Muscle relaxation and "kanshoho"
Explanatory Video

Understanding the Connection: Muscle relaxation and "kanshoho"

kanshoho” is a technique that allows muscles to relax and achieve a virtually tension-free state without causing any invasive effects or muscle damage.

When muscles are stiff, there are various expressions to describe this condition, including muscle hypertonia, muscle contraction, muscle adhesions (*1), and muscle stiffness(*2).

kanshoho” can achieve muscle relaxation regardless of the state of muscle stiffness.
(※Excluding congenital pathological conditions like progressive osseous heteroplasia (FOP).)

The stiffness of muscles is primarily governed by two mechanisms related to the muscle’s structure. Calcium is involved in both of these mechanisms.

In reality, there are no precise global standards for muscle stiffness, so let me explain in simpler terms. Muscle tension and muscle contracture occur when the muscle fibers within the muscle cells, known as muscle fibers, are continuously contracting.

Calcium is required for muscle contraction, and conditions like nerve disorders or muscle disorders can lead to an accumulation of calcium within the muscle fibers, preventing calcium from returning to the sarcoplasmic reticulum.

Muscle adhesions and Muscle stiffness occur due to the strengthening of the gelation of the “interstitium (Fascia).”

The term “interstitium (Fascia)” refers to the collagen fibers (fascia), reticulin that binds collagen fibers, and fibronectin produced during muscle injury, among other fibers and gel substances. The adhesion of calcium ions to colloids (colloidal substances) present in the interstitium, or their binding, increases the strength of the gel such as collagen fibers, and also enhances adhesion to other tissues, leading to adhesions.

And it is believed that as gelation becomes stronger and the volume of muscle adhesion increases, it further solidifies.

This can be understood when considering muscle stiffness after muscle injuries.
It’s often referred to as the lump of muscle where “old injuries hurt.”

( source: Robert Schleip , Fascia: The Tensional Network of the Human Body , 2nd edition , Elsevier , 2021)

At the first International Myopain Congress held in Minneapolis, USA, in 1989, one of the proposed morphological common understandings regarding muscle adhesions was the excessive accumulation of local acidic mucopolysaccharides (proteoglycans).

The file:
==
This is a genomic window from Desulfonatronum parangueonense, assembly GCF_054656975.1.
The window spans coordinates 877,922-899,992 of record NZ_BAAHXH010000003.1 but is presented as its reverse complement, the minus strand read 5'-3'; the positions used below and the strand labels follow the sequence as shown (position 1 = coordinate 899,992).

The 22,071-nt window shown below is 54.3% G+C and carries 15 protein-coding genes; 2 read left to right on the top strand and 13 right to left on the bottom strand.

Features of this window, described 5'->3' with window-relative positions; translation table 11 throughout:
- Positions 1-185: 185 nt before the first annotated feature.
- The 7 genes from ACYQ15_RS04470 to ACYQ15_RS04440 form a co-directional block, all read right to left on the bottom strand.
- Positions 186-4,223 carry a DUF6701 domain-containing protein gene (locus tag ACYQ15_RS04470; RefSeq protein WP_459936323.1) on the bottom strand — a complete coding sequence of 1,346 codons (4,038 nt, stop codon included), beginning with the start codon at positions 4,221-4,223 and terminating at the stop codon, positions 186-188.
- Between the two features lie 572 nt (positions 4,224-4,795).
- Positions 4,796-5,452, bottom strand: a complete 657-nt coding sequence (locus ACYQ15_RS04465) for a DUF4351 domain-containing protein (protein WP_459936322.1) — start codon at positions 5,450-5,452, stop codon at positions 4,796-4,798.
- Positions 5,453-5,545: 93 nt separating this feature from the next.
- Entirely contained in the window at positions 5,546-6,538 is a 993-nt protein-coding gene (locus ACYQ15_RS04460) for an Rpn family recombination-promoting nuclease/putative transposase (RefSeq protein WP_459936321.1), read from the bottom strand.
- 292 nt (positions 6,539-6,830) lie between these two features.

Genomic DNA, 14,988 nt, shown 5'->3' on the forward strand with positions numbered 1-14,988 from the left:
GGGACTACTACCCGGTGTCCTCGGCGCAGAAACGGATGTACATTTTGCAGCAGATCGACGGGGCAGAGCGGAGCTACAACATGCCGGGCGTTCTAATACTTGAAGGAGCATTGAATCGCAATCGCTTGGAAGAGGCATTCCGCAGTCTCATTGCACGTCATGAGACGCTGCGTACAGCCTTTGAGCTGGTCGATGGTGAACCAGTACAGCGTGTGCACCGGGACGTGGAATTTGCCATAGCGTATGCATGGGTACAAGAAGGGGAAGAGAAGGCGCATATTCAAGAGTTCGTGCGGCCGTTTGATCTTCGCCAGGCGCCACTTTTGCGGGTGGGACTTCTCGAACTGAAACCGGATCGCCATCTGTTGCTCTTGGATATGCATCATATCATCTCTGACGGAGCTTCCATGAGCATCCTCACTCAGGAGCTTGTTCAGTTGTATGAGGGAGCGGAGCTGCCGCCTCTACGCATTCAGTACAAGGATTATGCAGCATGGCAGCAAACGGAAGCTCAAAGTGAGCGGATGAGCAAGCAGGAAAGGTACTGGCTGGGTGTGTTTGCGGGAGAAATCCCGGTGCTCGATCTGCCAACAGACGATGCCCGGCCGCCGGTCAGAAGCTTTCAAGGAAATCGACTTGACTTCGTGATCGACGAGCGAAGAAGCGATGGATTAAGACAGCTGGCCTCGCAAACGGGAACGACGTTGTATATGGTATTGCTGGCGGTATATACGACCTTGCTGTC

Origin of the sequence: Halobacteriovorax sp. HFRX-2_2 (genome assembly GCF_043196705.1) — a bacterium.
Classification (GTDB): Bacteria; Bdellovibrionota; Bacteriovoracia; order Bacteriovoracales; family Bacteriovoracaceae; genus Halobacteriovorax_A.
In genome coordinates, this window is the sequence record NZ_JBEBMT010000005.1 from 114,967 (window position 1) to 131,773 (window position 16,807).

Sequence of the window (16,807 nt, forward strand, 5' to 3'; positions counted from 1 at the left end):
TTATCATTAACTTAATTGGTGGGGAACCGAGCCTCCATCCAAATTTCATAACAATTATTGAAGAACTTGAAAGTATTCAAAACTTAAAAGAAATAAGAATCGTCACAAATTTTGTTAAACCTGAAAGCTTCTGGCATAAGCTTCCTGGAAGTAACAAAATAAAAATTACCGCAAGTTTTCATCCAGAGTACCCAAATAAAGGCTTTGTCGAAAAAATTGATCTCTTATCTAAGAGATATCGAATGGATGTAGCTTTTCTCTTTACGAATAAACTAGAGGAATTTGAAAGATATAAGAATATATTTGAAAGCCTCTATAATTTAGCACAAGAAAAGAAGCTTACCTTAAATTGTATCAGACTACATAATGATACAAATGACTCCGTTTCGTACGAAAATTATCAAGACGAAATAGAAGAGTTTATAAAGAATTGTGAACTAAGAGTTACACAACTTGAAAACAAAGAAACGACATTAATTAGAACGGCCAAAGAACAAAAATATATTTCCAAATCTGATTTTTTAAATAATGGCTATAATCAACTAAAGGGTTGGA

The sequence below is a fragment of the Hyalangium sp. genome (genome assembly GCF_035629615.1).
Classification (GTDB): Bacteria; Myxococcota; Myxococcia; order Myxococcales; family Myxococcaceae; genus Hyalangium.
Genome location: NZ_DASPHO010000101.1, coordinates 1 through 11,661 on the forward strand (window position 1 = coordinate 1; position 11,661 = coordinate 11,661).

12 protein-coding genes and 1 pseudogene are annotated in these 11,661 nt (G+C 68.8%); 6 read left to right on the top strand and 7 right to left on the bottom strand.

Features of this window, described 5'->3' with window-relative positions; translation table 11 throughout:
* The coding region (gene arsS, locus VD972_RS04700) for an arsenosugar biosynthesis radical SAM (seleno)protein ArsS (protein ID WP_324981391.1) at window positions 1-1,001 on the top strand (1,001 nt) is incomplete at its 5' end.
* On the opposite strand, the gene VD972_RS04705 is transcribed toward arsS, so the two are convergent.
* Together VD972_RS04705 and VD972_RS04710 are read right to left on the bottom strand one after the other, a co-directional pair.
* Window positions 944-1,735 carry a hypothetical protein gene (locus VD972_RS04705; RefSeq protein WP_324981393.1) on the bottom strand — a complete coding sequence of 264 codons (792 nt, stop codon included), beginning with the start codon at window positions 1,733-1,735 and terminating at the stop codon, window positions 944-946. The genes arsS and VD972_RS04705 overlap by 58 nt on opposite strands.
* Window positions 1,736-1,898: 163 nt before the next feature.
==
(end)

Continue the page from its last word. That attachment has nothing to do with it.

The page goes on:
Acidic mucopolysaccharides (proteoglycans) are considered as part of the colloid (gel-like substance) in the interstitium.

Ibrahim SA and colleagues from Egypt have reported that proteoglycans are a major component of the extracellular matrix in animals, where they form large complexes with other proteoglycans, hyaluronic acid, and fibrous matrix proteins (e.g., collagen) (2).

Furthermore, Riley G from the United Kingdom has reported the accumulation of proteoglycans (GAG) in the pathogenesis of tendinopathy. These features are observed in normal tendons as well, so they may not necessarily be pathological. However, it is reported that such accumulations may potentially impact tissue hardening and functional impairment (3).

Based on these observations, it is believed that there is a correlation between the accumulation of proteoglycans, which are part of calcium and the colloid (gel-like substance) in the interstitium, and the development of muscle adhesions and Muscle stiffness. Further research is needed to explore the details and mechanisms of this potential relationship.

In the case of chronic pain conditions like lower back pain or shoulder stiffness, muscles are consistently maintaining their rigidity, which can be described as a form of muscle adhesion or Muscle stiffness.

The distinction between muscle adhesion and Muscle stiffness becomes more understandable when you realize that Muscle stiffness develop when the adhered area (volume) between muscle fibers increases.